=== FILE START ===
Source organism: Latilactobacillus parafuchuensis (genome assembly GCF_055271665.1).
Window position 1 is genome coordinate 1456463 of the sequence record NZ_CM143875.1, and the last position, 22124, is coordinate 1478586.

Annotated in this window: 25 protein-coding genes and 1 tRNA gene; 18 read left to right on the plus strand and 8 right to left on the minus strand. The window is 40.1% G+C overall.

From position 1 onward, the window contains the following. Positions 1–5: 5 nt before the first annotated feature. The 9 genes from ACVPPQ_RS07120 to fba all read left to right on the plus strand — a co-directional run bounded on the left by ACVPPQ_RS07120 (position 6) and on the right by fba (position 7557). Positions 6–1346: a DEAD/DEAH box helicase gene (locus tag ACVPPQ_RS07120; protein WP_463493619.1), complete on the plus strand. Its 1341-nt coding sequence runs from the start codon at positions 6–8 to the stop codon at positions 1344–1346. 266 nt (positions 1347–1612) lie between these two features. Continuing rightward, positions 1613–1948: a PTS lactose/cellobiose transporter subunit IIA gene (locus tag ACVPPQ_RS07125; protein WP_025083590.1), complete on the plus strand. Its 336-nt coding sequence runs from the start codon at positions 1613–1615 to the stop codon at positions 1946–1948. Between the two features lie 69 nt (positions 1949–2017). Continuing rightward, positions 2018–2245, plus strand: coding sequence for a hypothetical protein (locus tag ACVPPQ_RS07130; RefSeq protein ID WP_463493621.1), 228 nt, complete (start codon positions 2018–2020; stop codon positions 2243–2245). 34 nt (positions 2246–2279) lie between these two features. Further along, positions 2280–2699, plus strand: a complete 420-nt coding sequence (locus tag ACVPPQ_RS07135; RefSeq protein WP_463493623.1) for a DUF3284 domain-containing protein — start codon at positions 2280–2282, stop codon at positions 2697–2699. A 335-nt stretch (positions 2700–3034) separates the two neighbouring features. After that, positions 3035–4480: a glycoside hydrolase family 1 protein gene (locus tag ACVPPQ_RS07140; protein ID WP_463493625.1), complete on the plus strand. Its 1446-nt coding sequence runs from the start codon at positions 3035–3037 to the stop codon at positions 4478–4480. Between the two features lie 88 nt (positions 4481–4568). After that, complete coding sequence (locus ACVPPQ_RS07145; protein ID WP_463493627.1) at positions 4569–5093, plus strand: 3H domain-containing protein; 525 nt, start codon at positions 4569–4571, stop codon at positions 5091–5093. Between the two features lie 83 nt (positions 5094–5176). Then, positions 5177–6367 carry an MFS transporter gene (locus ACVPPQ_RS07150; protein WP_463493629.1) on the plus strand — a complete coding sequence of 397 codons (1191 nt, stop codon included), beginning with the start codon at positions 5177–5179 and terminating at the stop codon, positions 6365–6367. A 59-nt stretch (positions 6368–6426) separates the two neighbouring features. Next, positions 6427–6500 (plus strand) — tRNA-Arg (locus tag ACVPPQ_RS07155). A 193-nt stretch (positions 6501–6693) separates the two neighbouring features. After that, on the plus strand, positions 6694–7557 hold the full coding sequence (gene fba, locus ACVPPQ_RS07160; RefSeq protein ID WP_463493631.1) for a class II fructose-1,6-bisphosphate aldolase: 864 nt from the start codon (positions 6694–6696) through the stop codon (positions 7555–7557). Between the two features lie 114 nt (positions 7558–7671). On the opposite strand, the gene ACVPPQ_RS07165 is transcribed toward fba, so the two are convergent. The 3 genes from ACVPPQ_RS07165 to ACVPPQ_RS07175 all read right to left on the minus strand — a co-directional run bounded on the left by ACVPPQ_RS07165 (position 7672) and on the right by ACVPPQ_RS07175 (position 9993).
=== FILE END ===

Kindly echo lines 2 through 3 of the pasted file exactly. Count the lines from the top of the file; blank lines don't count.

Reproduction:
Window position 1 is genome coordinate 1456463 of the sequence record NZ_CM143875.1, and the last position, 22124, is coordinate 1478586.

Annotated in this window: 25 protein-coding genes and 1 tRNA gene; 18 read left to right on the plus strand and 8 right to left on the minus strand. The window is 40.1% G+C overall.